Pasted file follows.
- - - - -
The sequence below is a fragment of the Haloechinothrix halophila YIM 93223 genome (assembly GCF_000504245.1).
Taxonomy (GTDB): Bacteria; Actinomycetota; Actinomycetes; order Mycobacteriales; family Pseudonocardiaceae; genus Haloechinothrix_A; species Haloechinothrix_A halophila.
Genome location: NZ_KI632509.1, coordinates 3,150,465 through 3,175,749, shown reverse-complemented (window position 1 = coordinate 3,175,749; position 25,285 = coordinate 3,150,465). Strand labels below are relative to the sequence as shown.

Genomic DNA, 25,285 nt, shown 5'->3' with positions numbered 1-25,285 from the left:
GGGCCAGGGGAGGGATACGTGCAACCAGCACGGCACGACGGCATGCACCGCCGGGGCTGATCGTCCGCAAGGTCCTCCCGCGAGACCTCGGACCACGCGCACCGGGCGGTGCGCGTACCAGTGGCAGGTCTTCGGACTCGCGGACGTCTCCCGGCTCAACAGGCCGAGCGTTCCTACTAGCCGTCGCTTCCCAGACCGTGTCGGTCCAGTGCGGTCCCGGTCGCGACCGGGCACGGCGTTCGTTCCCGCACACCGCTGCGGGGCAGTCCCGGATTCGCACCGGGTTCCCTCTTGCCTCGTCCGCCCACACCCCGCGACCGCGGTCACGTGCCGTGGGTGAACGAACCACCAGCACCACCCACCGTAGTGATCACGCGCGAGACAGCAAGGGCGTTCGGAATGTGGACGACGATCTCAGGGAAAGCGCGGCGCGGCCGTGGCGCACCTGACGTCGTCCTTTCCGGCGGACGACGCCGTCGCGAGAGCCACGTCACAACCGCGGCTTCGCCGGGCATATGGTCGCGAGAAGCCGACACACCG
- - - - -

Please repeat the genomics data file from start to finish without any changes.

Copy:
The sequence below is a fragment of the Haloechinothrix halophila YIM 93223 genome (assembly GCF_000504245.1).
Taxonomy (GTDB): Bacteria; Actinomycetota; Actinomycetes; order Mycobacteriales; family Pseudonocardiaceae; genus Haloechinothrix_A; species Haloechinothrix_A halophila.
Genome location: NZ_KI632509.1, coordinates 3,150,465 through 3,175,749, shown reverse-complemented (window position 1 = coordinate 3,175,749; position 25,285 = coordinate 3,150,465). Strand labels below are relative to the sequence as shown.

Genomic DNA, 25,285 nt, shown 5'->3' with positions numbered 1-25,285 from the left:
GGGCCAGGGGAGGGATACGTGCAACCAGCACGGCACGACGGCATGCACCGCCGGGGCTGATCGTCCGCAAGGTCCTCCCGCGAGACCTCGGACCACGCGCACCGGGCGGTGCGCGTACCAGTGGCAGGTCTTCGGACTCGCGGACGTCTCCCGGCTCAACAGGCCGAGCGTTCCTACTAGCCGTCGCTTCCCAGACCGTGTCGGTCCAGTGCGGTCCCGGTCGCGACCGGGCACGGCGTTCGTTCCCGCACACCGCTGCGGGGCAGTCCCGGATTCGCACCGGGTTCCCTCTTGCCTCGTCCGCCCACACCCCGCGACCGCGGTCACGTGCCGTGGGTGAACGAACCACCAGCACCACCCACCGTAGTGATCACGCGCGAGACAGCAAGGGCGTTCGGAATGTGGACGACGATCTCAGGGAAAGCGCGGCGCGGCCGTGGCGCACCTGACGTCGTCCTTTCCGGCGGACGACGCCGTCGCGAGAGCCACGTCACAACCGCGGCTTCGCCGGGCATATGGTCGCGAGAAGCCGACACACCG